Mrs. Borgenstam, what was the rationale behind forming DB Schenker Consulting?
We were established with the aim of gathering specialists into one organizational unit. As a subsidiary company, we operate independently of existing customer relationships and projects. This allows us to develop an unbiased, holistic view of things, enabling us to find innovative approaches that create genuine optimization. At the same time, we are close enough to DB Schenker to access and make use of their technical infrastructure, including the analytical tools that are important for our work.
Who are your customers and who advises them?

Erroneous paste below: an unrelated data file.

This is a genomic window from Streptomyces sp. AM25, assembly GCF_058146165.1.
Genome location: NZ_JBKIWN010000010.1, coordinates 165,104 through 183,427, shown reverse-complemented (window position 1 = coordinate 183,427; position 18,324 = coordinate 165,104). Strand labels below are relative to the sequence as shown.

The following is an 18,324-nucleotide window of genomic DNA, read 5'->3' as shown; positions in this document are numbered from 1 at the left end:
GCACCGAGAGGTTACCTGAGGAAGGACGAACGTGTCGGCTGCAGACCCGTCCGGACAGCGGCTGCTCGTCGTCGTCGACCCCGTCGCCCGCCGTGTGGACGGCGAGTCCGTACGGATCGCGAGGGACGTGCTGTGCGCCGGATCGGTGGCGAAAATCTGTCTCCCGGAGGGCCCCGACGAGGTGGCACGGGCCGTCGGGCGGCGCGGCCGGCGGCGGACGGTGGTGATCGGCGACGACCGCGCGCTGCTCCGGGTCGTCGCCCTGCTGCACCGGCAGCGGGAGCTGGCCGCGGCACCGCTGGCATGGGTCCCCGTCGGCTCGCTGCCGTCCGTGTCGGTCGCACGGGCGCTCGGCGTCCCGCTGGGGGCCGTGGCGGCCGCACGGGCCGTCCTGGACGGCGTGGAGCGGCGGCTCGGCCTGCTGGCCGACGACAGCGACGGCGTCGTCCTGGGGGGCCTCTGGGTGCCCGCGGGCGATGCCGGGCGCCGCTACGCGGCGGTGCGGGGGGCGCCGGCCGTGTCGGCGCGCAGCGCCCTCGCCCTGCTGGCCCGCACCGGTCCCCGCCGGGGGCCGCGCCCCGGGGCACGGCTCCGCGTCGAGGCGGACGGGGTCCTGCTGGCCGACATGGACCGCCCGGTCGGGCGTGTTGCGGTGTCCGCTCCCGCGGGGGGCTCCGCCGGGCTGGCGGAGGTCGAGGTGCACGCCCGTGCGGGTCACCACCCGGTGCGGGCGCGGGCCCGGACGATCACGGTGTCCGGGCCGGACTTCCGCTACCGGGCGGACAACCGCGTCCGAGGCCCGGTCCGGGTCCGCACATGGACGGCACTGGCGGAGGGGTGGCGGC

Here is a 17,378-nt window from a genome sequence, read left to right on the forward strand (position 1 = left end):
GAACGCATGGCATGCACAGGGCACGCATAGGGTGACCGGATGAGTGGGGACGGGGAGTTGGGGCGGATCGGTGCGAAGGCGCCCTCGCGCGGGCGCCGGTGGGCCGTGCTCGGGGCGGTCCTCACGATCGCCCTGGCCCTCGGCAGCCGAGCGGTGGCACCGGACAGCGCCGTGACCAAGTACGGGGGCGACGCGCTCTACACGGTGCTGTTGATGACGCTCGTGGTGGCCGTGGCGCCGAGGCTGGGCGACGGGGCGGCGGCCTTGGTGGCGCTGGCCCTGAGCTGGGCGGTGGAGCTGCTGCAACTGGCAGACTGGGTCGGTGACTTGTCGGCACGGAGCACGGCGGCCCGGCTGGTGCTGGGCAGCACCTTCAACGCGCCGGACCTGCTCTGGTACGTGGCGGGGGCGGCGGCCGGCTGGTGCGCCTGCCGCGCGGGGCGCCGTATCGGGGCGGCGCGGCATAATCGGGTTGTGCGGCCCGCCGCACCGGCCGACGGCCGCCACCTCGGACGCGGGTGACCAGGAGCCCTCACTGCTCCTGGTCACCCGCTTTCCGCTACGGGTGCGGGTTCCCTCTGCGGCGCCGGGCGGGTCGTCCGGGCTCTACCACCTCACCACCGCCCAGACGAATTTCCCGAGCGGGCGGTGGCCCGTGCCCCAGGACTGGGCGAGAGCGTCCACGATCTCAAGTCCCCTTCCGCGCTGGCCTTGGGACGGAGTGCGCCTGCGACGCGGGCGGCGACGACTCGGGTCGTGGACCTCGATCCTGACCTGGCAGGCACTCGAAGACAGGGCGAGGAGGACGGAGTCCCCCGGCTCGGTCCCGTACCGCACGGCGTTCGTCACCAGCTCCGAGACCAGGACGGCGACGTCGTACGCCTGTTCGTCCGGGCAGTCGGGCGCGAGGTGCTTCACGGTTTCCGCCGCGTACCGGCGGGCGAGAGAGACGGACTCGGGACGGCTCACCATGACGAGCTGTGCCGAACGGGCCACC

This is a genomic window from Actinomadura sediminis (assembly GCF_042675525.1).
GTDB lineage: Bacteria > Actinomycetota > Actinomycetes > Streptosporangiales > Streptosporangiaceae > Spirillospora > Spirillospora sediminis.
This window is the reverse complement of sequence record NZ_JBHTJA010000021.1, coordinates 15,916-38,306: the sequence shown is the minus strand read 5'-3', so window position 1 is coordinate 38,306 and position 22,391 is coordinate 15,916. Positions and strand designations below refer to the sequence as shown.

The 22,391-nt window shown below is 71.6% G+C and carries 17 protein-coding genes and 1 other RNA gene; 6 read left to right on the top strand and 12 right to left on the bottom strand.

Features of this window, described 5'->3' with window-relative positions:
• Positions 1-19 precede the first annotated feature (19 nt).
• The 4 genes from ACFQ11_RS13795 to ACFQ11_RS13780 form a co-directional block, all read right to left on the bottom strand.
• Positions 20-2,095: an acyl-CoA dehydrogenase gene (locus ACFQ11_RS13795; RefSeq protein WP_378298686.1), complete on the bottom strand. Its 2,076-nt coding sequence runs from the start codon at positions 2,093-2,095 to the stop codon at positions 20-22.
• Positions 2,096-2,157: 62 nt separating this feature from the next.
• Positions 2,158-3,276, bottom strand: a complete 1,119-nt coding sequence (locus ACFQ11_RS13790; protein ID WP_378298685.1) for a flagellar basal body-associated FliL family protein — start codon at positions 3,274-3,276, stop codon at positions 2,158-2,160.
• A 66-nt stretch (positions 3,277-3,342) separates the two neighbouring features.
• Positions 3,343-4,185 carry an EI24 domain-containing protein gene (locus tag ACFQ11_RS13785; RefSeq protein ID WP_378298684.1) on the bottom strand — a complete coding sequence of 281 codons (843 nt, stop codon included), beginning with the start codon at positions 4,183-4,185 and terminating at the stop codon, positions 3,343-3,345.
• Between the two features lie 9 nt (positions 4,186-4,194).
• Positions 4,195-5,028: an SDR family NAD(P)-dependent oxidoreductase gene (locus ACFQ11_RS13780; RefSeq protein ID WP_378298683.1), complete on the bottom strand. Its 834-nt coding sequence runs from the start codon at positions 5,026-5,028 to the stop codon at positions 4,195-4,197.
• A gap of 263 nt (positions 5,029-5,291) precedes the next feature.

Our clients run the gamut from middle-sized enterprises to large corporations. They belong to a wide range of industries, from industrial to construction and healthcare as well as the public sector. Currently, our team consists of 16 consultants, each of whom boasts specific, cutting-edge expertise in project management and management consulting but who also specialize in one or several areas of logistics and supply chain management. That enables us to draw up solutions that not only look good on paper but are actually viable. If needs be, we can also bring in experts from partner companies. It goes without saying that we also collaborate with our clients’ account managers. It is also quite common that they are the ones who recommend us in the first place. For that matter, we as a company were also established with the aim of attracting and retaining skilled personnel and also marketing our expertise within DB Schenker. In turn, this ultimately benefits the customers.